02 August 2008

Mercury, Aglauros and Herse

You may remember from the story of Coronis that on its way to tell Apollo about Coronis's infidelity, the raven met a crow. The crow told the raven how she had similarly told Minerva about the disobedience of Aglauros, who persuaded her sisters to open a basket in defiance of Minerva's orders. The basket contained a child and a snake, or in other versions of the story, a child with a snake's tail, and the three sisters went mad and threw themselves off the Acropolis. In Ovid's version, however, although the tittle-tattle crow is punished by being turned black (before that crows were white), the sisters remain unscathed. But Minerva remembers.

Later Mercury falls in love with Herse, one of Aglauros's sisters. He comes for a visit, and meets Aglauros, who agrees to help him -- for a price. Minerva is horrified that this woman who disobeyed her will be in Mercury's good books and will be rich as well. Minerva goes to Envy and asks her to touch Aglauros, who then, envying her sister's good fortune, tries to bar Mercury's way. Mercury turns her to stone. Tony Kline's translation of Ovid's version of the story.

Let's look first at pictures of Aglauros and her sisters with Erichthonius (aka Erechtheus), the child with the snake or snake's tail. I haven't been able to find the whereabouts of the upper picture, painted in 1620 by Jasper van der Laanen, although it was sold at auction quite recently. The slightly later picture (1635-40) below it is by Jacob Jordaens (now in the Kunsthistorisches Museum in Vienna). Rubens also painted a picture on this theme just before van der Laanen (now in the Liechtenstein Museum).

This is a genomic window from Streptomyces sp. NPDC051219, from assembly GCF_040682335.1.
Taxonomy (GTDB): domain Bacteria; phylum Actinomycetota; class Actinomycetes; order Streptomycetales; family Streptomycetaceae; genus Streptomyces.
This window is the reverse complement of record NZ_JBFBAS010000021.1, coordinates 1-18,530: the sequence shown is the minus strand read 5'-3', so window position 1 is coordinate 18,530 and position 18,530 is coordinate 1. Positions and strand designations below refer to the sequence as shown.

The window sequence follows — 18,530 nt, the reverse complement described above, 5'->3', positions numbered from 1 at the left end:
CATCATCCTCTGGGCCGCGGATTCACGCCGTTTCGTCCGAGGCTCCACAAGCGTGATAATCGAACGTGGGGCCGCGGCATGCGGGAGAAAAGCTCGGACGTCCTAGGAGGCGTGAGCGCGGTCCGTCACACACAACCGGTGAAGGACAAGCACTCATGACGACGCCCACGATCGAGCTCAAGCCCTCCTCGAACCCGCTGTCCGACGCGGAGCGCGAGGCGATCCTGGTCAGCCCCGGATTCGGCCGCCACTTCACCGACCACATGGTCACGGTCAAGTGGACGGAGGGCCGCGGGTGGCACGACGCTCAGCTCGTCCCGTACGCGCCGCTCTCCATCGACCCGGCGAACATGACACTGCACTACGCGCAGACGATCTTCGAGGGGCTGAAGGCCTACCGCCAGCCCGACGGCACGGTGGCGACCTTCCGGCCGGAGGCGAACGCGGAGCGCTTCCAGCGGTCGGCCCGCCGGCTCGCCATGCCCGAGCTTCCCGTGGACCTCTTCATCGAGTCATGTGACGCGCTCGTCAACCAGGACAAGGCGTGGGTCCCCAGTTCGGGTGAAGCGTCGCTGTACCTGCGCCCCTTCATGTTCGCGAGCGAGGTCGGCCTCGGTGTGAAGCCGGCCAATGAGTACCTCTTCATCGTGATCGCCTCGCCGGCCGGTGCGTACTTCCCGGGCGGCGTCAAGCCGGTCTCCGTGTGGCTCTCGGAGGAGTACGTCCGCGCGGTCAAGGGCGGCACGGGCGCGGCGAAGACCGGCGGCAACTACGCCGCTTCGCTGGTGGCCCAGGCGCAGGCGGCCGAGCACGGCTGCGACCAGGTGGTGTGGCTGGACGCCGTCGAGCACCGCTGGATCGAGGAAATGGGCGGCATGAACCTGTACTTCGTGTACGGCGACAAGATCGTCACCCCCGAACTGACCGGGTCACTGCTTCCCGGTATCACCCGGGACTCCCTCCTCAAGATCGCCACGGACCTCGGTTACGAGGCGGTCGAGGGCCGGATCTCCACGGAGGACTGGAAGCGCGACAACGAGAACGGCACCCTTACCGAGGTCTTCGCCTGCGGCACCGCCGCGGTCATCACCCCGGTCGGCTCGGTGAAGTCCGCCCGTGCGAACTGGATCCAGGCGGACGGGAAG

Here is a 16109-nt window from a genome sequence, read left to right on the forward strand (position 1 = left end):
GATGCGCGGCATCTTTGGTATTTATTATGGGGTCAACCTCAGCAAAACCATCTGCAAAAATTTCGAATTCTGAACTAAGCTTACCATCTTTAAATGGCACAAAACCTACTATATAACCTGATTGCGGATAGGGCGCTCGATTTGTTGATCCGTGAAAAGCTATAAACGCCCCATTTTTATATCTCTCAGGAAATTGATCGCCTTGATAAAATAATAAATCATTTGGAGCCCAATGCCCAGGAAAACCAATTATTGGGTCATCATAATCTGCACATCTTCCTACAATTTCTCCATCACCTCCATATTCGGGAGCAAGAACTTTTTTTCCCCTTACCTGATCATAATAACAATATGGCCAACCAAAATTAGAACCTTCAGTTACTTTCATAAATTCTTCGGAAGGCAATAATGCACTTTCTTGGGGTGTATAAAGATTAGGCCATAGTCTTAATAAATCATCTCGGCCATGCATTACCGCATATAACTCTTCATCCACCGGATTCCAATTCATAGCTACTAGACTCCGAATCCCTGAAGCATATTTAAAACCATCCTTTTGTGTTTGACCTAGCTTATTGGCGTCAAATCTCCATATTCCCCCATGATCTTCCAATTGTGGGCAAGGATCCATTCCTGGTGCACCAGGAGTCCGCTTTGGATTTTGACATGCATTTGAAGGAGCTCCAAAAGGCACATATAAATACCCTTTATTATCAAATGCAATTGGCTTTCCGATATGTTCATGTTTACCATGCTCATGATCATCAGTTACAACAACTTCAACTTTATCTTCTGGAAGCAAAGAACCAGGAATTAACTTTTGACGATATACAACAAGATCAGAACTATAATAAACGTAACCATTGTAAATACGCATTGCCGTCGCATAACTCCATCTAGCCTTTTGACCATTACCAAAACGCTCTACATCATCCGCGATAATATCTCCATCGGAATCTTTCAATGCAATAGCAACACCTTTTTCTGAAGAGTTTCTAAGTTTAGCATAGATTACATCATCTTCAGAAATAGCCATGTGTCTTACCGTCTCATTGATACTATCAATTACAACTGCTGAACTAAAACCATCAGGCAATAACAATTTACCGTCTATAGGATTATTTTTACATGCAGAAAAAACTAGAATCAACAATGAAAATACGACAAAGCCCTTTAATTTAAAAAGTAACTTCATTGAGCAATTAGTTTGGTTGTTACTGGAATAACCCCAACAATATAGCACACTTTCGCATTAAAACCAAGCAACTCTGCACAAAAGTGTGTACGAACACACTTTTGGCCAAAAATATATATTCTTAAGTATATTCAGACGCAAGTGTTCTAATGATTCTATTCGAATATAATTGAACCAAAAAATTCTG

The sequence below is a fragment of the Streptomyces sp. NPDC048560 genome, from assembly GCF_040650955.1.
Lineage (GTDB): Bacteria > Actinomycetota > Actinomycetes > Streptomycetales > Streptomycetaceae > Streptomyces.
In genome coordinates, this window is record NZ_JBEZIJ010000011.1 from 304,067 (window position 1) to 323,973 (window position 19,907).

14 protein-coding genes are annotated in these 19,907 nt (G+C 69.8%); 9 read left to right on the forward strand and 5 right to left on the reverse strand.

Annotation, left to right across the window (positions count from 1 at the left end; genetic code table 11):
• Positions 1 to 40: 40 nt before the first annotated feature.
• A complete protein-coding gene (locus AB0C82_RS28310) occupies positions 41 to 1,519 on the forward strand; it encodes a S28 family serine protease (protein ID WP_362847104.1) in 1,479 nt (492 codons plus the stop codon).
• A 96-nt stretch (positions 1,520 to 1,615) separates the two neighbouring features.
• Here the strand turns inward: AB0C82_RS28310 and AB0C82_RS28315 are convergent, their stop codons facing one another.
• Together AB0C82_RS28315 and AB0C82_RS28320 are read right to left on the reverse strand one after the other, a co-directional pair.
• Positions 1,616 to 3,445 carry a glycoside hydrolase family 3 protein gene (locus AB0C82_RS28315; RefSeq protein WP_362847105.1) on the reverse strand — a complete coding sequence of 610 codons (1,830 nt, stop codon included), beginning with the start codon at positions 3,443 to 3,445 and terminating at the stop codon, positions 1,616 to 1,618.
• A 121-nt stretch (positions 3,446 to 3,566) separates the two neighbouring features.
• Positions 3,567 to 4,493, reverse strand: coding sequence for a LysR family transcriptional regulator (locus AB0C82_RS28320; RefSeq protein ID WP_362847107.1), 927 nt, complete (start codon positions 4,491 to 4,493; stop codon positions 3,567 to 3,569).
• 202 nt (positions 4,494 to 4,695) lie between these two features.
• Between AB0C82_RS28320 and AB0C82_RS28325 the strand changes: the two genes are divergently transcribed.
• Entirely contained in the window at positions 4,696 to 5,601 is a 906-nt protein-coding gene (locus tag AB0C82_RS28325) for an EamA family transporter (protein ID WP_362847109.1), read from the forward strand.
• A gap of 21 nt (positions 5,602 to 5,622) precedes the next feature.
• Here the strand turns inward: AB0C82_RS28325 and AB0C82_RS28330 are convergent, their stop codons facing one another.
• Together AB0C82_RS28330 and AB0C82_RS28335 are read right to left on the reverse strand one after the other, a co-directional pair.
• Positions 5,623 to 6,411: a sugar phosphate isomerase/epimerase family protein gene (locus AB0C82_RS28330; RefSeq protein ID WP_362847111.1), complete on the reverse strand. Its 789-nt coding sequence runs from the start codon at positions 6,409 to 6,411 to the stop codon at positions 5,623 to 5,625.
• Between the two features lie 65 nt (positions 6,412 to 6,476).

The moment when Mercury, flying over Attica, first sees Herse has proved popular with artists. Jacob Pynas, who painted Mercury and Battus, also painted Mercury and Herse at around the same time in 1618 (painting now in Florence's Uffizi Gallery but not on their website). Thomas Blanchet's Mercury and Herse (1650) is now in the Portland Art Museum where its provenance is currently under investigation to see whether it was looted during the Second World War. Jan or Johann Boeckhorst also painted a Mercury and Hermes in the early 1650s (now in Vienna's Kunsthistorische Museum) Gerard Hoet's Mercury and Herse (1710) is now in Pasadena's Norton Simon Museum.

More unusually, Karel Dujardin painted this 1652 picture of Minerva visiting Envy (now in Vienna's Gemäldegalerie der Akademie der bildende Künste, but not as far as I can tell on its website).

Veronese painted a picture of Aglauros blocking Mercury's way to Herse in the late 1570s or early 1580s (now in Cambridge's Fitzwilliam Museum). Carel Fabritius painted the picture on the right, which shows Aglauros blocking Mercury's way (1646, now in Boston's Museum of Fine Arts). (The two pictures above are in the public domain from wikipedia, the one on the right is also in the public domain and is from museumsyndicate)

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